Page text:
Wide Angle Vision Part 3: Ignoring the Impacts

While reading The Lost Language of Plants: The Ecological Importance of Plant Medicines for Life on Earth recently, I found myself shocked at how I'd completely ignored the ecological impacts of modern medicine on the environment. The book goes into great detail about how the concentrated chemicals that make up pharmaceuticals end up in our water and air, in some cases excreted from the human body absolutely unchanged. Buhner points to a whole range of environmental problems triggered by modern … [Read more...]

Wide Angle Vision Part 2: Missing The Variables

Dice

A few weeks ago, I saw this video on my Twitter feed. At first, I was excited to see something that would talk about the way that our biases leak into our math, but instead I was annoyed to find that the video actually showed the opposite problem. What I see in this video is a tendency toward the sort of reductionism that gets in the way of broader understanding.We have a woman who studied philosophy in college and was politically active at the time. Now she's a bank teller. Someone says … [Read more...]

Wide Angle Vision Part 1: A Useful Meditation

Photo by Elisheva Sterling. Some rights reserved. cc by sa

This is the first in a multi-part series I'm calling "Wide Angle Vision." It's a series that contrasts reductionist thinking and holistic thinking, considers the place and value of each, and then brings these ideas to bear on some aspect of a spiritual relationship to place.There are many different techniques for meditation. Some involve clearing the mind entirely. Others involve focusing on a single thing to the exclusion of all else. Others involve a discursive flow of thought, a dialog … [Read more...]

Paganism’s Messiah Complex

Red Moths

Or, the Anthropocentrism of Western PaganismOccasionally, within pagan circles, I happen across a troubling component of the western centric world view, and one that I find particularly antithetical to pagan values: anthropocentrism.  The belief that human-persons are the most significant species on the planet, plays out within paganism in subtle and tricky ways.  Most of us would balk at the outright notion that our species is superior, yet I often hear how humans have a divine role as m … [Read more...]

Traveling Toward Birth (Part 2)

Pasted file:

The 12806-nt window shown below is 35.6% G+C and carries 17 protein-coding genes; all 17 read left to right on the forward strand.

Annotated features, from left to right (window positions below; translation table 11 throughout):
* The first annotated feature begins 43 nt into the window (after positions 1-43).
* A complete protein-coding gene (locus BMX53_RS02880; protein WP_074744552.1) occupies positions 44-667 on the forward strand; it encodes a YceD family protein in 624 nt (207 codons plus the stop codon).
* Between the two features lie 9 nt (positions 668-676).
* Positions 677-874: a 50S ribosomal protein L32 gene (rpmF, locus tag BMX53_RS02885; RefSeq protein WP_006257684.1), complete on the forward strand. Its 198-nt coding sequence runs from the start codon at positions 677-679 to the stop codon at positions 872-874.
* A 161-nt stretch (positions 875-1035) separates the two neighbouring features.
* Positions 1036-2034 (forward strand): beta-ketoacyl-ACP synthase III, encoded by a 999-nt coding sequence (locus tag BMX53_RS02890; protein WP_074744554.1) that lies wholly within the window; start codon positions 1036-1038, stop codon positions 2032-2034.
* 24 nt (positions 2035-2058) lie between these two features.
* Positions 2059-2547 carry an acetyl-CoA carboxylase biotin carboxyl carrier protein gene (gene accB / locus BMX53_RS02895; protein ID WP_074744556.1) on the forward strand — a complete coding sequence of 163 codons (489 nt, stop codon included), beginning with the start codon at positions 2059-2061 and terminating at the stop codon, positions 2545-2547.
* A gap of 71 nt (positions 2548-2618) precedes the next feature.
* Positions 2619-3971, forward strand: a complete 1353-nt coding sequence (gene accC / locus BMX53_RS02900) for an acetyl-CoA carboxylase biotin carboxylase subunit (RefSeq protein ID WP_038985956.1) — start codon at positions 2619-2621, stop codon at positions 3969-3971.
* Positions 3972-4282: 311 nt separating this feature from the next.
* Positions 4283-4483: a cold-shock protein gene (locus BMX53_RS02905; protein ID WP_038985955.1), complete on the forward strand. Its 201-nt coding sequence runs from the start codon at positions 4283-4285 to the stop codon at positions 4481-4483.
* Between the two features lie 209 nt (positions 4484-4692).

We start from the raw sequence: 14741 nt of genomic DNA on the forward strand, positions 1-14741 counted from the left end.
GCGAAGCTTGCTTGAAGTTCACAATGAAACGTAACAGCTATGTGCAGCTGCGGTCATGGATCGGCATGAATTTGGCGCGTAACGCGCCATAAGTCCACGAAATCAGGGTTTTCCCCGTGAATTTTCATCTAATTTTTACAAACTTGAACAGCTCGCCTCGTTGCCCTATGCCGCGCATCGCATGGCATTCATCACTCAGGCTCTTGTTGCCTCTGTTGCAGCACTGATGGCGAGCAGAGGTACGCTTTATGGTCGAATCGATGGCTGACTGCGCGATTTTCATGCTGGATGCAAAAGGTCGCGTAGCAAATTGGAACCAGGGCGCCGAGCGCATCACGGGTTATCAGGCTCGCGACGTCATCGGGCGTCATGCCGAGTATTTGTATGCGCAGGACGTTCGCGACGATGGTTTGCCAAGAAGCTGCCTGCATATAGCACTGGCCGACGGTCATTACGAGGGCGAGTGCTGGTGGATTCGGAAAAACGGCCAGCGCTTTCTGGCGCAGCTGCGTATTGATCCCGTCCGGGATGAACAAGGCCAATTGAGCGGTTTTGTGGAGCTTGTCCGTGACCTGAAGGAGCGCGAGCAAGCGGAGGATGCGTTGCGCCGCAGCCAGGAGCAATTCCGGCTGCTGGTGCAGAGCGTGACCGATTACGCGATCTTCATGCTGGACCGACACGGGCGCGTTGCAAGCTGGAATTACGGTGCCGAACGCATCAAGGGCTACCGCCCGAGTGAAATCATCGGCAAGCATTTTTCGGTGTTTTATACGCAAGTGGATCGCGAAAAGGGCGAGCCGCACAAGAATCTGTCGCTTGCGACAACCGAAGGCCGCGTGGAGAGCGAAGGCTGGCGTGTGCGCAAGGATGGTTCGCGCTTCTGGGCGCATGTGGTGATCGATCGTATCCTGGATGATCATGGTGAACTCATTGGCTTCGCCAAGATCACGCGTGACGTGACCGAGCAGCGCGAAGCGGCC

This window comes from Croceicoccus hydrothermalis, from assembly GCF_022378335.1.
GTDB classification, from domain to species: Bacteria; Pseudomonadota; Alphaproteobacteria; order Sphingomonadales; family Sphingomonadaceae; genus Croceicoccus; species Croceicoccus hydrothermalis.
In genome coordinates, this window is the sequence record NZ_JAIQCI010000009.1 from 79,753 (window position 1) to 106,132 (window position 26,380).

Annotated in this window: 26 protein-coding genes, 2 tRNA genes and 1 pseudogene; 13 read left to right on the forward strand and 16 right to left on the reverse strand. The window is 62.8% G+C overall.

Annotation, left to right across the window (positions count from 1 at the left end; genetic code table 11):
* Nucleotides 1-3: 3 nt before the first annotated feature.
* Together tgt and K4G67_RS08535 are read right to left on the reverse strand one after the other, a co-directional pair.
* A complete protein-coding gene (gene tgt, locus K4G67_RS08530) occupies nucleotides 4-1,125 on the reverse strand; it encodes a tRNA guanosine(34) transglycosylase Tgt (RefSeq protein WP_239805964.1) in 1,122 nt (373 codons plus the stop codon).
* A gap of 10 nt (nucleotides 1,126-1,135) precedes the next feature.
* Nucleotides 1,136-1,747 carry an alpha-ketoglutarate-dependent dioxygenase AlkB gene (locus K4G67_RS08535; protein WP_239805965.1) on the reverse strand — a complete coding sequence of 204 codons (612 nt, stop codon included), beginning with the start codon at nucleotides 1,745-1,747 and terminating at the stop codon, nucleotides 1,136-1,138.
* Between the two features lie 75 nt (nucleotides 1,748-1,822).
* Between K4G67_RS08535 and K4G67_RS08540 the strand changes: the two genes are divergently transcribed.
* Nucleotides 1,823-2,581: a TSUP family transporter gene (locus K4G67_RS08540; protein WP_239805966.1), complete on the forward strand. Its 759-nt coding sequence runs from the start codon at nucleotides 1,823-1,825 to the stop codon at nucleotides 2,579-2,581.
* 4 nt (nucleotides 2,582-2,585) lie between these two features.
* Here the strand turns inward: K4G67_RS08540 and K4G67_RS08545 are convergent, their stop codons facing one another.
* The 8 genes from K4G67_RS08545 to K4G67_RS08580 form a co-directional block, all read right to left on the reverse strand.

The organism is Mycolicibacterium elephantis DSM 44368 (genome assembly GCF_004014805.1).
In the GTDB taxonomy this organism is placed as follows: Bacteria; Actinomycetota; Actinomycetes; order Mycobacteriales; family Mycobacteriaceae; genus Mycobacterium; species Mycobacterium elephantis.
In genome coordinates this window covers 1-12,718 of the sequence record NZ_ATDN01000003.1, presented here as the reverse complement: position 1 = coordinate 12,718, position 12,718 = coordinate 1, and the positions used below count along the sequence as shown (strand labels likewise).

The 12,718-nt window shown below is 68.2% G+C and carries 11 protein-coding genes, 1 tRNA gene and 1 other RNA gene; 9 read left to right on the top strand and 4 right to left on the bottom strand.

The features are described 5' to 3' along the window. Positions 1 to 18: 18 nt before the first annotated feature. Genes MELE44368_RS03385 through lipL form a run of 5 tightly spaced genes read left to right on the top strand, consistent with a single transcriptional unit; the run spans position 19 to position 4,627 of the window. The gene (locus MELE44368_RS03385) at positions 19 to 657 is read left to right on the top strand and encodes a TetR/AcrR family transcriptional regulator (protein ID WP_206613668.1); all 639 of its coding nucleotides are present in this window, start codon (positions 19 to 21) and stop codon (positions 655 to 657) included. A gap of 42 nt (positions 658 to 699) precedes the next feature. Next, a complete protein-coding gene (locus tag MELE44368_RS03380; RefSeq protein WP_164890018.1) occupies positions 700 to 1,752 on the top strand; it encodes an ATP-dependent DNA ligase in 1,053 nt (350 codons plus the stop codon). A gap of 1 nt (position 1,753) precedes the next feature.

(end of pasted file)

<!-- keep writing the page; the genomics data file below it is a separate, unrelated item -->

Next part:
passport

A few days later I had another dream. This time we were not in a bus or in a train. This time a little boy and I were on a plane. We were on our way to Thailand. We were looking at pictures in tourist magazines and talking about the things that we would do on vacation. At first the little boy wasn't all that convinced, but as we looked at the pictures and I told him about the things that I've done on vacation in the past, he began to get excited. I read him stories from the magazine, too, and … [Read more...]

‘Big’ people are people, too.

argesar

This piece was originally published on 26th October, 2013, at my personal blog. When asked to think about how religion has changed in 2013, and how that change has affected me personally, this experience immediately came to mind. It's not about Paganism, but it is about people, and place, and community. --------------------------------------------------------------------------------------Doesn’t this guy look sweet? He’s Chöje Akong Tulku Rinpoche, co-leader of Kagyu Samyé Ling Monas … [Read more...]

Traveling Toward Birth

By William Murphy from Dublin, Ireland [CC-BY-SA-2.0 (http://creativecommons.org/licenses/by-sa/2.0)], via Wikimedia Commons

Two nights ago my dreams were full of bus stations and train stations. I was travelling sometimes alone sometimes with a male companion. Sometimes I would be alone but would know that I had to find the male companion. The companion was sometimes a small child and sometimes an adult. Sometimes he seemed like he was a son of mine, or a grandson of mine, other times I knew that he was just a friend. He was a close friend, though, like family to me.We kept getting lost in the bus stations or on … [Read more...]


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